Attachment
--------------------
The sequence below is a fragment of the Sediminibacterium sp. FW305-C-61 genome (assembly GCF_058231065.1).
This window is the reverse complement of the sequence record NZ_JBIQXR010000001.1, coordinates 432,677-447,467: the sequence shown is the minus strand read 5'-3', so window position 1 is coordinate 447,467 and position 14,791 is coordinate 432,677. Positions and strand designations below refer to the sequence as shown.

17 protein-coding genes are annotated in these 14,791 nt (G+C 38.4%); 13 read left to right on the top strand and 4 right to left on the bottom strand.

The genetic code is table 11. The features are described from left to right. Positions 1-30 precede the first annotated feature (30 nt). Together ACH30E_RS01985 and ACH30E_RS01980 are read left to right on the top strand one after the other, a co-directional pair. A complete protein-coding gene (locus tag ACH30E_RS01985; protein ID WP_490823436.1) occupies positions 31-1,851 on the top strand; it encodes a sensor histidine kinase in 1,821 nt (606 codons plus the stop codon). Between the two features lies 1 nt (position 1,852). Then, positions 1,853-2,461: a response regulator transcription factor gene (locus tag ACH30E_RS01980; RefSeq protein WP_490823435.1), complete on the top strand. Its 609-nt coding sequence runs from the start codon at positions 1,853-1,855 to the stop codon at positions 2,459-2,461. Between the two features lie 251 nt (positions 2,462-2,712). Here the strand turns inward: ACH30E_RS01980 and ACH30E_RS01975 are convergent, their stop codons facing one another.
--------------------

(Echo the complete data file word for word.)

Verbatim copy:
The sequence below is a fragment of the Sediminibacterium sp. FW305-C-61 genome (assembly GCF_058231065.1).
This window is the reverse complement of the sequence record NZ_JBIQXR010000001.1, coordinates 432,677-447,467: the sequence shown is the minus strand read 5'-3', so window position 1 is coordinate 447,467 and position 14,791 is coordinate 432,677. Positions and strand designations below refer to the sequence as shown.

17 protein-coding genes are annotated in these 14,791 nt (G+C 38.4%); 13 read left to right on the top strand and 4 right to left on the bottom strand.

The genetic code is table 11. The features are described from left to right. Positions 1-30 precede the first annotated feature (30 nt). Together ACH30E_RS01985 and ACH30E_RS01980 are read left to right on the top strand one after the other, a co-directional pair. A complete protein-coding gene (locus tag ACH30E_RS01985; protein ID WP_490823436.1) occupies positions 31-1,851 on the top strand; it encodes a sensor histidine kinase in 1,821 nt (606 codons plus the stop codon). Between the two features lies 1 nt (position 1,852). Then, positions 1,853-2,461: a response regulator transcription factor gene (locus tag ACH30E_RS01980; RefSeq protein WP_490823435.1), complete on the top strand. Its 609-nt coding sequence runs from the start codon at positions 1,853-1,855 to the stop codon at positions 2,459-2,461. Between the two features lie 251 nt (positions 2,462-2,712). Here the strand turns inward: ACH30E_RS01980 and ACH30E_RS01975 are convergent, their stop codons facing one another.